Conversely, I do think that games with simpler control schemes and layouts have aged the best and better match the more hectic, chaotic feel that the collection is going for. Games like Gigawing, 1944, and Forgotten Worlds were pure fun from start to finish, despite never having played them before myself. There is still a high skill curve for these games as well, though by design things felt much smoother. Then there are platformers like Ghouls’n Ghosts and Bionic Commando that exist in this weird middle ground. A lot of these games will require a great degree of skill and patience which can be the collection’s biggest draw-in or its biggest detracting factor. Much like myself, you’re bound to find some hidden gems here that you’re thankful to experience for the first time, as well as others that you might want to never touch again.
However, while the games on display may not have spoken to me as much as I would’ve liked them to, I think the overall presentation and package of this collection more than make up for it. After booting up the game, you’re introduced to this delightful title screen showcasing an assortment of characters themselves at an arcade with this extremely catchy techno remix blasting in the background, and I think that picture perfectly sums up the type of experience that this collection is going for. This is a game that really does what it can to make you feel like you’re in an old-school arcade with a bit of a modern flair. Honestly, the whole experience felt very similar to hanging out with friends in some of the larger game rooms you would find at anime conventions (god I miss conventions). The menu display is laid out as if you’re walking down a row of arcade cabinets with the camera shifting directly in front of one once you select a game to play. The overall display interface is framed as if you’re sitting down in front of an individual cabinet, and even the screen display is slightly tilted back just like an actual arcade machine. When you run out of lives and the game asks if you want to continue, it actually puts a quarter in the machine when you click the button just like you would normally do in real life. A lot of this is flavor text that doesn’t actually affect the games themselves, but all those little touches really did help create a unique experience which I would argue is missing in a lot of the other collections. Everything is bright, colorful, and kinetic with an overall welcoming feeling that I definitely appreciate.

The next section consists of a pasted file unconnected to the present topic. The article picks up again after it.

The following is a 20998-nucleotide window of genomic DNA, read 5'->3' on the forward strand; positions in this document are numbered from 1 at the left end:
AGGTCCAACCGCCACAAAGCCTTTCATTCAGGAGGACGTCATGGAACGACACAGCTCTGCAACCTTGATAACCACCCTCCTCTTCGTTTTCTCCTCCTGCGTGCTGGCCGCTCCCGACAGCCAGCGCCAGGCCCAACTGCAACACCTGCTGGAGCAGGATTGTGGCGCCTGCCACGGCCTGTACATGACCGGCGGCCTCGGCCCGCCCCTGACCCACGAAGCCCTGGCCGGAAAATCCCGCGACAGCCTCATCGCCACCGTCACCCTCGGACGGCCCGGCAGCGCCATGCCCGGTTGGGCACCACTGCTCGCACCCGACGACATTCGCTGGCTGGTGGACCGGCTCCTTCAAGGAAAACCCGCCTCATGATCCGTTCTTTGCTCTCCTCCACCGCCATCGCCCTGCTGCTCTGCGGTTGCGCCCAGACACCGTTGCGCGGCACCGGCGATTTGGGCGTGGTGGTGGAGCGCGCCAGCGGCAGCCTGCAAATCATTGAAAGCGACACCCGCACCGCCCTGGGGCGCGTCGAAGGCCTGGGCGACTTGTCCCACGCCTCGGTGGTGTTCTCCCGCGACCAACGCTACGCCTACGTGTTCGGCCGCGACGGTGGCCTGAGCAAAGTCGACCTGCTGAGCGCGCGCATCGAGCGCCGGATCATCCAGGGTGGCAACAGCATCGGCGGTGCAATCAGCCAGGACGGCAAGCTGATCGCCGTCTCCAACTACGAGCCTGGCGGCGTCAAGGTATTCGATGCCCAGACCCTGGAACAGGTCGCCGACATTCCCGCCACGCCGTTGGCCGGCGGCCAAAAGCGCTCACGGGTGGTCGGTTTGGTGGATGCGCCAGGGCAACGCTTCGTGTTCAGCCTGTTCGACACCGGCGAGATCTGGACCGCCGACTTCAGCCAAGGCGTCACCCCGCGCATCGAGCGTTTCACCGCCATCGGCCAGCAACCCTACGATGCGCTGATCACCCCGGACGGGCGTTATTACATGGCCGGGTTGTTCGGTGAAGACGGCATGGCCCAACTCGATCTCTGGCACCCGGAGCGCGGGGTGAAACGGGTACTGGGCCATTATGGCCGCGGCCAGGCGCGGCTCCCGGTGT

For some of the other modern-day additions, you have access to online leaderboards to compete against others and local multiplayer is also an option. You earn points and rewards the more you play, and the collection encourages you to compare your accomplishments with others online. The rewind feature and different speed settings allow players to ease themselves into the games at their own pace. Despite the games still possessing limited lives and continues, you are able to save or load within each title at any time. There are even unlockable display settings for more variety. These additions are admittedly less unique and more common amongst other collections, but they’re always appreciated. There’s even an option to switch between the English and Japanese versions of a game in the main menu, which is welcome if a little odd. Some games ONLY have an English or Japanese version though, so they’re left unhighlighted depending on what you’re set to on the main menu. It feels like it would have been better to toggle those options after selecting a game rather than on the main display screen where all games swap together.
This is not the first collection of video games I’ve ever played; it’s not even the first collection of classics that CAPCOM has specifically put out, nor do I think it’ll be the last. But overall, this is a solid enough collection that properly carries over the games that it wants to bring to modern audiences. While the quality of the games themselves may vary and it feels as though there could have been a stronger sense of variety, I was mostly won over by the interesting presentation and welcoming environment. If you’re at all curious about CAPCOM‘s early gaming days, this isn’t a terrible place to start.